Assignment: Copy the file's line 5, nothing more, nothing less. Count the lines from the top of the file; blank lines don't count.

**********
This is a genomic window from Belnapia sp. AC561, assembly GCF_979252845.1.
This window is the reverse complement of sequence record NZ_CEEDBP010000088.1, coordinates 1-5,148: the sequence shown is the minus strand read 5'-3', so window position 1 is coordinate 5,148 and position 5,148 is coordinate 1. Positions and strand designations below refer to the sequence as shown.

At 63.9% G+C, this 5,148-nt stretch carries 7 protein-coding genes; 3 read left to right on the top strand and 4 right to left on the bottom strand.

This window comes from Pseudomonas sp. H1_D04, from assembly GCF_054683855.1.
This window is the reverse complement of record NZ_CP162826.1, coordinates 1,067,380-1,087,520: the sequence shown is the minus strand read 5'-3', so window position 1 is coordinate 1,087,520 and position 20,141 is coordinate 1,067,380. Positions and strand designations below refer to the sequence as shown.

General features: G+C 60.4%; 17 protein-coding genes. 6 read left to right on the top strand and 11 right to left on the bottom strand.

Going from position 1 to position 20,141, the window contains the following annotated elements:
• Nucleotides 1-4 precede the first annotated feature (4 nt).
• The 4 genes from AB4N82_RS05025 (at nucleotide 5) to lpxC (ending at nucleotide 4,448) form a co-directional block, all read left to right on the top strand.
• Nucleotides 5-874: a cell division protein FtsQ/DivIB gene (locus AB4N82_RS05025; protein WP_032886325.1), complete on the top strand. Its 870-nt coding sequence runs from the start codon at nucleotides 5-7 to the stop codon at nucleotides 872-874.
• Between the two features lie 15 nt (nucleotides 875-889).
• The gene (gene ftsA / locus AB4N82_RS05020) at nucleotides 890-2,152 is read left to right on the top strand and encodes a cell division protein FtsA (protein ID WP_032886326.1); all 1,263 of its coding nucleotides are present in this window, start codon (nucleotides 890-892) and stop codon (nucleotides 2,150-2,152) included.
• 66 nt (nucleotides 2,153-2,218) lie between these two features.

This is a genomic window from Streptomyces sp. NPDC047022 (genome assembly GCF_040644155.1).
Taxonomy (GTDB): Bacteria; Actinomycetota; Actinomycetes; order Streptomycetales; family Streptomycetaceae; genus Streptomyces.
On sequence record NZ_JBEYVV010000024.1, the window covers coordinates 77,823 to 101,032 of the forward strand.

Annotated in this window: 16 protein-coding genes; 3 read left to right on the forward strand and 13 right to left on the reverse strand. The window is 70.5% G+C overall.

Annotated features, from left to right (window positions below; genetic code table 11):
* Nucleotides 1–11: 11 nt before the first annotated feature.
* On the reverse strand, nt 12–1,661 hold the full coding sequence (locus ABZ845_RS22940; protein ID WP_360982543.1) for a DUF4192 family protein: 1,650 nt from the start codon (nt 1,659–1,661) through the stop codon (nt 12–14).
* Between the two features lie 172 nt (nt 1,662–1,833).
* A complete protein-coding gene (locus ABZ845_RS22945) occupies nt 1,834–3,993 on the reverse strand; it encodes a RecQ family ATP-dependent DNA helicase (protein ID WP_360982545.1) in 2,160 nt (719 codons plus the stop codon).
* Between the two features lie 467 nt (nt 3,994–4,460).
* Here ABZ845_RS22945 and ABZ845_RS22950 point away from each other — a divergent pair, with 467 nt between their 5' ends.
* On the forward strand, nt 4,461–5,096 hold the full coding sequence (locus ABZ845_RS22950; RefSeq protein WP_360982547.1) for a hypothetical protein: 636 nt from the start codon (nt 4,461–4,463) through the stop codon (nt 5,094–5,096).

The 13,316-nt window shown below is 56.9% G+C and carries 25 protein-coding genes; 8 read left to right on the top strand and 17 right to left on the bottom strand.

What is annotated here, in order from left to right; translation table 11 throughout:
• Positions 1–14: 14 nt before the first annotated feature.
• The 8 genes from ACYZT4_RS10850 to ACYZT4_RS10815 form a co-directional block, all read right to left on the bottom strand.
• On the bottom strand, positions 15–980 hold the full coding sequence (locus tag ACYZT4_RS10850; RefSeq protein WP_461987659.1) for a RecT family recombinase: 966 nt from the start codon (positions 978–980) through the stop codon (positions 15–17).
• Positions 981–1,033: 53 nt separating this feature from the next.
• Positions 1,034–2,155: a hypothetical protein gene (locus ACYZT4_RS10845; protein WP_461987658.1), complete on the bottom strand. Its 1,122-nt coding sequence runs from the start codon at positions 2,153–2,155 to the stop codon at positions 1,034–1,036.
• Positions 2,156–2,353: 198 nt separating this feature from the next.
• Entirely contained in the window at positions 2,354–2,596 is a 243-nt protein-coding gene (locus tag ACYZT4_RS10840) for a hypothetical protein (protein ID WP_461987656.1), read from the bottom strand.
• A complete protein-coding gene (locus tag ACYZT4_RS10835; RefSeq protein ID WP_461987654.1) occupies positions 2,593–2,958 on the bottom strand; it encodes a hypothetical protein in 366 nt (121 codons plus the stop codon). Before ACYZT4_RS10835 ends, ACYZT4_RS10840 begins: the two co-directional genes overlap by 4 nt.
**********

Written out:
This window is the reverse complement of record NZ_CP162826.1, coordinates 1,067,380-1,087,520: the sequence shown is the minus strand read 5'-3', so window position 1 is coordinate 1,087,520 and position 20,141 is coordinate 1,067,380. Positions and strand designations below refer to the sequence as shown.